COVID-19 and the resulting "lockdown" led to significant volatility on international stock exchanges in spring 2020.

Technology has been one of the top five best performing sectors in the UK capital markets since 2020, with an average price performance drop of only 5.3% between January and May 2020[1]. Nonetheless, for many listed technology companies, the virus and the resulting legal restrictions have affected manufacturing and supply chains, workforce availability, access to market and market demand for products and services.

Over the coming months, many listed technology companies may wish to reinforce their balance sheets, or take advantage of improving capital markets for certain technology sectors. Here are a few considerations for technology issuers intending to conduct a fundraising or offering in the current UK capital markets:

1. Contractual Elements

Issuers considering an initial or secondary public offering should consider whether the contractual arrangements they put in place will allow contracts to be terminated in the event of a second wave of COVID-19. Equity capital markets transactions are often undertaken in real time, so it is important they can be terminated quickly in an emergency. Placing agreements typically give banks and brokers a wide discretion to terminate the agreement for force majeure reasons e.g. wars and acts of terrorism, but may not refer to the spread of viruses.

"Force majeure" is not a universal legal doctrine;. it depends on which law 'governs' the contract, as well as its express terms. English law has no definition of "force majeure", so in English contracts these clauses depend on drafting and interpretation. Careful drafting is needed to ensure they cover all events which could jeopardise a capital markets deal.

For any new placing, subscription or underwriting agreement, parties should consider referring to the spread of disease or infection, epidemic or pandemic, specifically mentioning a worsening in the spread of COVID-19, so that the agreement can be terminated if necessary.

The inter-play between the force majeure provisions of the contract and any "material adverse change" clause in the relevant agreement also needs careful consideration to ensure that the parties are clear on which events would trigger a right to terminate the contract.

2. Cash Box Structures

At each AGM, a UK public company typically seeks a general authority to allot shares and a separate authority to dis-apply pre-emption rights in respect of a portion of that general authority. This enables the company to issue shares to investors for cash. For Main Market listed companies, the general allotment authority is normally one-third of current issued share capital and the disapplication sought is over 5% of current issued share capital. For AIM companies these tend to be larger, depending on the size of the company and its stage of development.

A UK public company which raised funds on the Market via a placing(s) since its last AGM may now be running low on disapplication authority. In normal circumstances, the company would simply publish a circular and seek specific shareholder authority for a raise to deal with any shortfall. However, in the current environment, companies are faced with the logistical difficulties of hosting a meeting, plus nervous brokers that want to avoid delaying fundraisings in volatile markets.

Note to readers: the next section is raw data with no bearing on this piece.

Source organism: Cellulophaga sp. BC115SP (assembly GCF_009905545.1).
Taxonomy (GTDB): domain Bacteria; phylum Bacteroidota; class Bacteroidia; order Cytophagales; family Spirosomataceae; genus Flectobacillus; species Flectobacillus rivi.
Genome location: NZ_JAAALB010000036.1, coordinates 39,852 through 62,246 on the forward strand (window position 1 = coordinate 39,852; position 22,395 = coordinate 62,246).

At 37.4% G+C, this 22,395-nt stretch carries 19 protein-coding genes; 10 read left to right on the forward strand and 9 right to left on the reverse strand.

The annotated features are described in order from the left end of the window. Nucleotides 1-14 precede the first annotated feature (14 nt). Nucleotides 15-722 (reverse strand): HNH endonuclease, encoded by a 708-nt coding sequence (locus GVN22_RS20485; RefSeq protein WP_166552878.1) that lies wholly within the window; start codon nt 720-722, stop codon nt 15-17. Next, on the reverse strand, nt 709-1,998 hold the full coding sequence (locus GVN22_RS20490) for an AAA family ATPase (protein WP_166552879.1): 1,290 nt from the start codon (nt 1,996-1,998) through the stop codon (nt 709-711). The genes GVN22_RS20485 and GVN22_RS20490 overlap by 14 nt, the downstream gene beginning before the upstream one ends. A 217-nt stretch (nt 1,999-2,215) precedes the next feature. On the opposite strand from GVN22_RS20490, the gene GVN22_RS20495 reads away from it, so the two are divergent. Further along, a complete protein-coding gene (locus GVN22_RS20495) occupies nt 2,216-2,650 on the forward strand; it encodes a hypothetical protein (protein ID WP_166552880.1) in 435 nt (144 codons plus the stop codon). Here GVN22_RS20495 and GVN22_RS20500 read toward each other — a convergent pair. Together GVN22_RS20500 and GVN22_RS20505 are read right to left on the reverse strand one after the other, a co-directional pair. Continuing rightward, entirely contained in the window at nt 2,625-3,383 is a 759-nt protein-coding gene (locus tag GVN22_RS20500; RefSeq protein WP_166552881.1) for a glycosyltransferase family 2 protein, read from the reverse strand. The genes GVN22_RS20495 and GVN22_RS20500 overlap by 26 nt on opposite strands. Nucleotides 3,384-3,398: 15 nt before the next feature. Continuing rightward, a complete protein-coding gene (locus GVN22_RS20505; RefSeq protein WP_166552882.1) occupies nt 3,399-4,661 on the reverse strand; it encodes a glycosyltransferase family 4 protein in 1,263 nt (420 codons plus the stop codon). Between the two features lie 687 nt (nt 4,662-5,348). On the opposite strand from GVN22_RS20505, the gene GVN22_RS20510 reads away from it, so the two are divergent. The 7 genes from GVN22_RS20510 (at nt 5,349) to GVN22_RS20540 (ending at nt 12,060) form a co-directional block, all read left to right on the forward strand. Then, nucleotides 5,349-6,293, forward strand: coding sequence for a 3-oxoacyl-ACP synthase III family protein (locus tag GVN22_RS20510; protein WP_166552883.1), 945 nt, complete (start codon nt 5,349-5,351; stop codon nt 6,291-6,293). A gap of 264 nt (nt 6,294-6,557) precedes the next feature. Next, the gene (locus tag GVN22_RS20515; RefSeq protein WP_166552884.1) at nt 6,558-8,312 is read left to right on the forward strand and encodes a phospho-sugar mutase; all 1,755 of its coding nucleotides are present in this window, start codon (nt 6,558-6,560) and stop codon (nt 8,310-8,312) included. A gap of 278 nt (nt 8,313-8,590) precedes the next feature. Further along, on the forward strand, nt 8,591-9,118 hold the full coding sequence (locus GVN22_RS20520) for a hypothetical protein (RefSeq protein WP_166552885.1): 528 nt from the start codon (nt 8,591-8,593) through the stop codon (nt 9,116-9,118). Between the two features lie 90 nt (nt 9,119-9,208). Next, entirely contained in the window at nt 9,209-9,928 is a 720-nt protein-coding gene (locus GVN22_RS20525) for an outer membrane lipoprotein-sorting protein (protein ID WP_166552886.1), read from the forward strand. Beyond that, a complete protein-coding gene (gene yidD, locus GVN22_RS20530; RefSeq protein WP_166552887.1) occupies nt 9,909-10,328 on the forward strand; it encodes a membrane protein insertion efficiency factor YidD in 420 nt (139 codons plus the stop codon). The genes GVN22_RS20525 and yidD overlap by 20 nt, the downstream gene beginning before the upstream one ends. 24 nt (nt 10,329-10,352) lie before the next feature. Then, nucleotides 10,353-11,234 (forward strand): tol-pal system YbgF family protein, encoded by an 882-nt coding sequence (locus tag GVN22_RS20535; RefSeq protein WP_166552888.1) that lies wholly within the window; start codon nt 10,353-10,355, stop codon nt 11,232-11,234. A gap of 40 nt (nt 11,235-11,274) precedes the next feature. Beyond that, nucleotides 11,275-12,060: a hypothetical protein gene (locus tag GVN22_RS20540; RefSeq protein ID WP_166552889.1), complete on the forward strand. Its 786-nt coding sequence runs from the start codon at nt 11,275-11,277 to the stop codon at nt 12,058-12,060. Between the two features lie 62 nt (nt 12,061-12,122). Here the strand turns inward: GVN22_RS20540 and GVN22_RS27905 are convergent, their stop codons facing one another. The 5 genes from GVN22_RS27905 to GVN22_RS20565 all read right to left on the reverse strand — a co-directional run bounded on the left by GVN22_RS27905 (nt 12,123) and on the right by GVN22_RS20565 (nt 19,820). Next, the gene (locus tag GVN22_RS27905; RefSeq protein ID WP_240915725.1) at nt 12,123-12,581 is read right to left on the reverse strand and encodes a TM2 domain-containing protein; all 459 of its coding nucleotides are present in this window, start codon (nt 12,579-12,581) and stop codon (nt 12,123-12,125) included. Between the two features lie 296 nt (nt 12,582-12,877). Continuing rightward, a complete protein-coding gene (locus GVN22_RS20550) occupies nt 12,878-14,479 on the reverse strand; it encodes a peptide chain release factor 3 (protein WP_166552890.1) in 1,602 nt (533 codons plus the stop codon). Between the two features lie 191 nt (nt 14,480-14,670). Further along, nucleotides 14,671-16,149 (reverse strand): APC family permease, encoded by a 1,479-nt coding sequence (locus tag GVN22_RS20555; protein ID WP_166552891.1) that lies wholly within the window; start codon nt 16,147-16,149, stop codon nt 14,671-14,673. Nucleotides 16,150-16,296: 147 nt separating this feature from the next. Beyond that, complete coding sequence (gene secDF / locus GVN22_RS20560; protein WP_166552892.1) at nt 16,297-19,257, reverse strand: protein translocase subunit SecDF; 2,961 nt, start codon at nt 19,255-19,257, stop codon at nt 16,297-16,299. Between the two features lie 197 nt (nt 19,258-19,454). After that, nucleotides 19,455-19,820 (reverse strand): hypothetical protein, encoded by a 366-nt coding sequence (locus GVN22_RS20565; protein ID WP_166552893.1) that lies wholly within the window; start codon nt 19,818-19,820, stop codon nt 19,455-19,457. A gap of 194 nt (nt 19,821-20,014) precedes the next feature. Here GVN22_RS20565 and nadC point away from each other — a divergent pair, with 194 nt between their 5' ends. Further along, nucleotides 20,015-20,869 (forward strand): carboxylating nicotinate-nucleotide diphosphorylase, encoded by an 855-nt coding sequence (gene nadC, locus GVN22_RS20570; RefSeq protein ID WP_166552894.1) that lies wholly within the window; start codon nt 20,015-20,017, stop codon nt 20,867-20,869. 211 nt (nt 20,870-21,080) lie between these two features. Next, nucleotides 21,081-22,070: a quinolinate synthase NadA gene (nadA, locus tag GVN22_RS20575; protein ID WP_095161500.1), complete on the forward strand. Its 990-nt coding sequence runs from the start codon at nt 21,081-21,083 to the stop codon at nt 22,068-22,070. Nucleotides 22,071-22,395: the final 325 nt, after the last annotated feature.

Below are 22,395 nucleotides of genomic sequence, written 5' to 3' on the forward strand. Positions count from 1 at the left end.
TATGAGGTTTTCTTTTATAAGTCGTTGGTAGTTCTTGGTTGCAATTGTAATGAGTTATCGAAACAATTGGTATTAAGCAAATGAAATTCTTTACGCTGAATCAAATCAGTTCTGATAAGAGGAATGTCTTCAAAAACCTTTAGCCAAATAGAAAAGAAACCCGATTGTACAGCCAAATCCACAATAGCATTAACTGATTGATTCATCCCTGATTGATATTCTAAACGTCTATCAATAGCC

One possible solution is the cash box placing structure. This legal mechanism enables UK public companies with insufficient disapplication authority, to utilise their remaining general allotment authority for a new issue of shares for cash. More detail can be found here.

As of 10 June 2020, there have been at least 26 secondary issuances using the cash box placing structure since the UK government's imposition of the "lockdown" on 23 March 2020, with at least three such transactions involving technology companies (accesso Technology Group plc, Keywords Studios plc and Blue Prism Group plc).

3. FCA Measures

On 8 April 2020, the Financial Conduct Authority announced measures to assist companies conducting fundraisings during COVID-19 whilst retaining sufficient investor protection. These measures include:

  • urging market participants to consider the recommendation by the Pre-Emption Group issued on 1 April 2020 that investors consider supporting non-pre-emptive issuances of up to 20% on a case-by-case basis to help companies in the current circumstances. This replaces the 5% for general corporate purposes and additional 5% for specified acquisitions or investments, as set out in the Statement of Principles. The conditions that should be applied where companies are seeking this additional flexibility are:

    - the particular circumstances of the company should be fully explained, including how they are supporting their stakeholders;

    - proper consultation with a representative sample of the company’s major shareholders should be undertaken;

    - where possible, the issue should be made on a soft pre-emptive basis; and

    - company management should be involved in the allocation process.
    The PEG has stated that these recommendations will be in place until 30 September 2020 at least.

  • encouraging the use of a simplified form of prospectus for secondary issuances where the company is issuing a prospectus for a fundraising to recapitalise itself. This option is available to companies that have been admitted to trading on a regulated market or SME growth market for at least 18 months.

Our equity capital markets team in London has recently advised clients on these issues and we would be delighted to advise other clients and contacts who are considering COVID-19 in light of current circumstances on forthcoming deals. Please click here for a list of the representative deals completed by our global Equity Capital Markets Team during the first quarter of 2020.

[1] according to data provided by the London Stock Exchange.